Another pre-burn consideration is the crew members' clothing. While it is not necessary for crew members to be outfitted in fire-retardant safety clothing, it is important that they be dressed in natural fibers that have low flammability.
Ferguson says, "Synthetic fabrics like nylon and rubber will melt right off your body. Everyone should have leather boots; leather gloves; and heavy cotton, long-sleeve shirts and jeans or pants."
Fire escape response
"If you conduct enough burns, you will have an escape," Weir says. "The key is having a plan in place to deal with it. Once the fire escapes, you don't have time to come up with a well-thought-out response."
A general escape response plan would include these steps:
- Stop any additional ignition, until the escape is extinguished.
- Try to put out the escaped fire with the manpower and equipment that is on hand.
- If that fails, the burn boss will determine whether to set a backfire or take additional aggressive steps to contain the escape with the existing crew or to call the fire department.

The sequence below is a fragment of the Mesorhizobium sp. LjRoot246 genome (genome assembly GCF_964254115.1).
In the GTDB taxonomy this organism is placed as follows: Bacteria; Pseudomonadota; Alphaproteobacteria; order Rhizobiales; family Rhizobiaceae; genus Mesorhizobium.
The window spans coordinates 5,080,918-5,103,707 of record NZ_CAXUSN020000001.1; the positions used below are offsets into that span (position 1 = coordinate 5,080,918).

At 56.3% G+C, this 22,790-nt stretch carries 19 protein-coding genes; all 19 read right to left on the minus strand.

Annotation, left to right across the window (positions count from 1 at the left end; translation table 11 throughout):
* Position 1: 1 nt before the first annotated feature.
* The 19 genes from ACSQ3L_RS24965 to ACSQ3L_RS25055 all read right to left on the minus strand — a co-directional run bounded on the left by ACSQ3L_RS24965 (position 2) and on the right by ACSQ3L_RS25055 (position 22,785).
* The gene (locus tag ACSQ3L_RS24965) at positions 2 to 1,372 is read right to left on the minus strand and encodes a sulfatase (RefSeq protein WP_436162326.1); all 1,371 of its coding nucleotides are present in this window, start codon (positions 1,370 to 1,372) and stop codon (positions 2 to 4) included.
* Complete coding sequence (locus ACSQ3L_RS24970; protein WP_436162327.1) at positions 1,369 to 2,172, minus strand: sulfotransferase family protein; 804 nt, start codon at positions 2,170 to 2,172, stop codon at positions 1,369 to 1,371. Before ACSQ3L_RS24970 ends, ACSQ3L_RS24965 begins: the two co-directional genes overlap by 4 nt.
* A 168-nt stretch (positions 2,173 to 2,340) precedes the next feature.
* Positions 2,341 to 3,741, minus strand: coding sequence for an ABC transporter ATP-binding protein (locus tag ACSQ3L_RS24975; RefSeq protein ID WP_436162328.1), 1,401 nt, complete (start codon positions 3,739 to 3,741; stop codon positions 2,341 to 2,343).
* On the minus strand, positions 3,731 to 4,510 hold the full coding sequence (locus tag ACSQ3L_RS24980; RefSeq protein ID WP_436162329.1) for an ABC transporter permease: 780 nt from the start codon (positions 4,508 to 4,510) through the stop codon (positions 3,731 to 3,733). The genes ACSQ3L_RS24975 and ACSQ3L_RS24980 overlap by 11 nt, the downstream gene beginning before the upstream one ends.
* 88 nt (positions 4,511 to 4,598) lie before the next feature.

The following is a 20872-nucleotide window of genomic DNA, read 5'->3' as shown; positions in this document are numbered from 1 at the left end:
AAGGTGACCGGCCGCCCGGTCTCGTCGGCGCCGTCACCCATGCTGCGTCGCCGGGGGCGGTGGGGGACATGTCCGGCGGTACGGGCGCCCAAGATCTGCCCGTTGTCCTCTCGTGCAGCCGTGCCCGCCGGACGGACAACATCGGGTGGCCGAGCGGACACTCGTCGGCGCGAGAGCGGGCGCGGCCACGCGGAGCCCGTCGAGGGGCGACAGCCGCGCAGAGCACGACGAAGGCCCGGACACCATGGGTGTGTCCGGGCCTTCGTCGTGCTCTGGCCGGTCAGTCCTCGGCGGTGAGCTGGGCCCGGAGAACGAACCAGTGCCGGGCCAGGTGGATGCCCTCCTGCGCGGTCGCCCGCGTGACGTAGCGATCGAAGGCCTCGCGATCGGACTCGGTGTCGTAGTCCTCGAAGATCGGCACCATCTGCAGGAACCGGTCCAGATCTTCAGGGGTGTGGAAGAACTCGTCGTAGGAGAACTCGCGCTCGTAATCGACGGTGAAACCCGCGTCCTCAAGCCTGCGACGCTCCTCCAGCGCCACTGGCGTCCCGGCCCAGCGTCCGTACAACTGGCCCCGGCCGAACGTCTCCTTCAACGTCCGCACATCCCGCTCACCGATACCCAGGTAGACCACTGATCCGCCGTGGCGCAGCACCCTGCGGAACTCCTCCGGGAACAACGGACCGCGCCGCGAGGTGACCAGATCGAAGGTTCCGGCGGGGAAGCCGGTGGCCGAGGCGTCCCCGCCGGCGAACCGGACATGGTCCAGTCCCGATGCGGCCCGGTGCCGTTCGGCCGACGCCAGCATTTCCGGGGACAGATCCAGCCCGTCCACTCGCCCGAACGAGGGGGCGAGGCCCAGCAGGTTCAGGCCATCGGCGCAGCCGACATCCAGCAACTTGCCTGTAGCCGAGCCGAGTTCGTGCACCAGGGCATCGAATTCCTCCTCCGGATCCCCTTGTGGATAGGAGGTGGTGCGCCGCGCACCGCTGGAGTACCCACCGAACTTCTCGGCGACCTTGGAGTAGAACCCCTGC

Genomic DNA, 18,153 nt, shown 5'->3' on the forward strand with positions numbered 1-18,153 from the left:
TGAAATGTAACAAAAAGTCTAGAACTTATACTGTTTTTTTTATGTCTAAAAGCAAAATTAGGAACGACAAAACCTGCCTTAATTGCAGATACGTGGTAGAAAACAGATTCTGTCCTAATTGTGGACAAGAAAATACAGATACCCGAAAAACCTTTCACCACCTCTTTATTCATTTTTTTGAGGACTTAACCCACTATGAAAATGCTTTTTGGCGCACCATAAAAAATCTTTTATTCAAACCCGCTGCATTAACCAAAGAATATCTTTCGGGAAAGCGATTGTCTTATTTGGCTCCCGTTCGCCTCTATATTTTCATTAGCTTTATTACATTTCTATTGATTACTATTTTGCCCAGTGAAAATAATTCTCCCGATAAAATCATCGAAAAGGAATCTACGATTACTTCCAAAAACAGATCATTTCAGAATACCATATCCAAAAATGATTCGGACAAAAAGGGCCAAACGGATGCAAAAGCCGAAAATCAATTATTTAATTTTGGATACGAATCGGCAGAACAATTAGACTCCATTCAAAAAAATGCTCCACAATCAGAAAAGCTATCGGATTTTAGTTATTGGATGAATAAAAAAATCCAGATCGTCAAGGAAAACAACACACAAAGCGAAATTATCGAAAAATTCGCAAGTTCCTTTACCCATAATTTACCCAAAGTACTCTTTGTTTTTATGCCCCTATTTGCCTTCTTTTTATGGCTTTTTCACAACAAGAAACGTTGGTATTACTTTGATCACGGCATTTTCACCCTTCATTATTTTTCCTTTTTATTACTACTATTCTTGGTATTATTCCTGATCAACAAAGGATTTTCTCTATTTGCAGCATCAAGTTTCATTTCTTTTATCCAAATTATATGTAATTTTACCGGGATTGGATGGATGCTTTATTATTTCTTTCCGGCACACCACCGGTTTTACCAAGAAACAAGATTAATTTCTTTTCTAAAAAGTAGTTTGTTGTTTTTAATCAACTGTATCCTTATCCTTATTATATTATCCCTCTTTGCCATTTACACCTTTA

- If it is necessary to call the fire department, the burn boss — and no one else — will make that call. The burn boss should have all of the appropriate numbers easily accessible and be able to give clear directions to the fire personnel.
Laws differ among the states about whose authority takes precedence at the site of an escaped fire, Weir says. Therefore, it's important to have established a good working relationship with the fire department personnel before you need them.
"Most of the general public don't realize how safe prescribed burns are when they are properly conducted," Weir says. "We, as the prescribed burn community, have to establish our safety record because, as we know, the risk of burning is much smaller than the risk posed by not burning when there is abundant fuel. Fuel will burn, so isn't it better to have it burning under ideal conditions instead of roaring through the country as a wildfire?"
"Prescribed Burn: Planning a Safe Prescribed Burn" is from the December 2011 issue of The Cattlemen magazine.